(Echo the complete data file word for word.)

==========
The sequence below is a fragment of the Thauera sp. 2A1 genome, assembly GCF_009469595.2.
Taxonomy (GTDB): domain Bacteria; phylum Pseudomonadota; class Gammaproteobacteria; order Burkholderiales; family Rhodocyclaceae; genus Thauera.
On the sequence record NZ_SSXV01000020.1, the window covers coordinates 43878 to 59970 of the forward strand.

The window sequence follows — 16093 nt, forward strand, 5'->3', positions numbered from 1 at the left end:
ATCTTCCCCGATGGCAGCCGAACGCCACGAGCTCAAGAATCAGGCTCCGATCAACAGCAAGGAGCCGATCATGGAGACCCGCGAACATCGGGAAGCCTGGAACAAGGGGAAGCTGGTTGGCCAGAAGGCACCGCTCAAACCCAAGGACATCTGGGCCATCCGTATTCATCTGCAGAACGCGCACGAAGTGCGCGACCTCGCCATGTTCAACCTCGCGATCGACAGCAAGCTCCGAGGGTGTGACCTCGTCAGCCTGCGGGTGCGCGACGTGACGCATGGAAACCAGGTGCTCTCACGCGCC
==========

The sequence below is a fragment of the Thauera sp. 2A1 genome, assembly GCF_009469595.2.
Taxonomy (GTDB): domain Bacteria; phylum Pseudomonadota; class Gammaproteobacteria; order Burkholderiales; family Rhodocyclaceae; genus Thauera.
On the sequence record NZ_SSXV01000020.1, the window covers coordinates 43878 to 59970 of the forward strand.

The window sequence follows — 16093 nt, forward strand, 5'->3', positions numbered from 1 at the left end:
ATCTTCCCCGATGGCAGCCGAACGCCACGAGCTCAAGAATCAGGCTCCGATCAACAGCAAGGAGCCGATCATGGAGACCCGCGAACATCGGGAAGCCTGGAACAAGGGGAAGCTGGTTGGCCAGAAGGCACCGCTCAAACCCAAGGACATCTGGGCCATCCGTATTCATCTGCAGAACGCGCACGAAGTGCGCGACCTCGCCATGTTCAACCTCGCGATCGACAGCAAGCTCCGAGGGTGTGACCTCGTCAGCCTGCGGGTGCGCGACGTGACGCATGGAAACCAGGTGCTCTCACGCGCC